The French submarine project was a monumental “balls up” that left the French “spitting chips” over abandoning the project – NOW we have yet another “balls up” over design flaws for very expensive ships that won’t even be available for another 11 years and the full complement will not be at sea for 22 years. We know that the French submarine project was a Malcolm Turnbull political decision to help his political ally, Christopher Pyne – want to bet that the frigate project was a “Turnbull/Pyne consortium” decision as well? But surely someone in Defence must have had a hand in it as well, surely his/her/their “heads should roll” also? So, now we have costly deficient designs in submarines, frigates as well as the F-35 fighter (which also has problems) and I think we have had to scrap a helicopter as well? We let (very obvious) rank amateurs buy our defence equipment, with no regard for a “cost-benefit ratio” involving billions of dollars of taxpayer money and then we have politicians playing political “patty cake” with the decisions, as well. Perhaps more than one head in Defence should “roll”? Perhaps we should just buy our equipment from the Russians and/or Chinese? They seem to be able to build stuff with our monumental stuff-ups.


$45 Billion Hunter-Class Frigates Slow, Unsafe: Defence

Ben Packham, Foreign Affairs and Defence Correspondent Tuesday,1 February 2022

Australia’s new $45 billion Hunter-class frigates will be “substantially” slower, have a shorter range than originally intended, and could be vulnerable to detection by enemy vessels, a classified Defence Department report reveals. The Defence “Engineering Team Assessment” of the frigates program, undertaken last November, warns the ships could also be less safe for crews, with the potential for sailors to become trapped below deck by floodwaters in “credible damage conditions”.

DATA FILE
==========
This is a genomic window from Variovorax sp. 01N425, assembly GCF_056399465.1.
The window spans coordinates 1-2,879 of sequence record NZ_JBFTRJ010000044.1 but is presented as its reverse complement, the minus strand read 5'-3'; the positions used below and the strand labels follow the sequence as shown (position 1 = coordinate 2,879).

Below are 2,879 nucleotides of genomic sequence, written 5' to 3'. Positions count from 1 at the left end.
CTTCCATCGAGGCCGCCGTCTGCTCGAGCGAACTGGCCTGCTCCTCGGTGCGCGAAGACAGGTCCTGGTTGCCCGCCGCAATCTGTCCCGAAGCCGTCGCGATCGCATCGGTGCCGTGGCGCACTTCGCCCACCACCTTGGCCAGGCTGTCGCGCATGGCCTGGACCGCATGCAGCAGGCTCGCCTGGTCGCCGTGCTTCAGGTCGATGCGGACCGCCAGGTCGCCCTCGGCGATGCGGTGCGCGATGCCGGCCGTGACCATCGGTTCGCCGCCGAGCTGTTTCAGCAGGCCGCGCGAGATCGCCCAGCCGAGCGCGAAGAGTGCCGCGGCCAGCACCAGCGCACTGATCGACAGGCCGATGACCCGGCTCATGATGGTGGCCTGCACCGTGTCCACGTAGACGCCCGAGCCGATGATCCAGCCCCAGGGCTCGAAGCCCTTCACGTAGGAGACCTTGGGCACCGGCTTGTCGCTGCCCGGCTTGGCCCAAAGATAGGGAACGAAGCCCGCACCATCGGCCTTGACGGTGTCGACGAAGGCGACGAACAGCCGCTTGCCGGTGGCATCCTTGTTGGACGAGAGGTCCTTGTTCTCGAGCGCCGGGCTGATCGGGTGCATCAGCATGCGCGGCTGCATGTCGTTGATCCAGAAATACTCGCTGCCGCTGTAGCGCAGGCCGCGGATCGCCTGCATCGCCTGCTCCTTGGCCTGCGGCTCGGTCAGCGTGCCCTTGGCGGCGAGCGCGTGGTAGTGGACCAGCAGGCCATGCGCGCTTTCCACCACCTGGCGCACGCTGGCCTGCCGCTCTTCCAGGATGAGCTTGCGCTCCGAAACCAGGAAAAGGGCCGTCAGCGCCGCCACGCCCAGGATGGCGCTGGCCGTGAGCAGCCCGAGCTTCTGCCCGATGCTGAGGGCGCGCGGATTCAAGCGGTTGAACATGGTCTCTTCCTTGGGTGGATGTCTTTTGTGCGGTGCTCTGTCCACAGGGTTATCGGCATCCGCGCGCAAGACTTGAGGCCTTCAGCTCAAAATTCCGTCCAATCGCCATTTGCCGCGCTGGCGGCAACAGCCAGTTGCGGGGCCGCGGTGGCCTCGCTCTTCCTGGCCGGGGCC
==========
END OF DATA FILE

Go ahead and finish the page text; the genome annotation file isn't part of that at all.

The 36 page report sets out an array of serious problems with the “immature” British design, which is being substantially modified to meet Australian requirements, and warns that the government’s contract with shipbuilder BAE Systems provides: very limited means … to influence contractor performance. BAE won the contract in 2018 to build nine anti-submarine frigates in Adelaide to replace the Anzac-class fleet, with the first ship due to enter service in 2033.

The company claimed its design was the most advanced and stealthy on offer. But unlike its competitors, Spain’s Navantia and Italy’s Fincantieri, BAE’s design was an unproven one. Taxpayers could now face a drawn-out design and construction process – with escalating costs and delays – like those that dogged other recent Defence projects including the recently dumped French submarine program. The report, seen by The Australian, is scathing in its criticism of the British contractor, which will be responsible for building the nation’s nuclear submarines if Australia goes with the UK’s Astute-class boat. It blasts slow feedback and “confusing and incoherent” provision of data by BAE, and says the company’s design process: does not adhere to normal system engineering practice.

The report says Australian defence companies are being passed over, with BAE claiming local-industry content requirements are: a complicating factor for system design maturity. The document, marked “sensitive”, warns that the inclusion of a US combat system and Australian-designed CEAFAR2 radar have pushed the ships’: space, weight, power and cooling margins to their limits, posing significant potential risk. The proposed ships are now “substantially heavier” than BAE’s original Type-26 frigate design, which has also faced delays and design headaches, requiring a modified hull to accommodate the additional weight and design changes.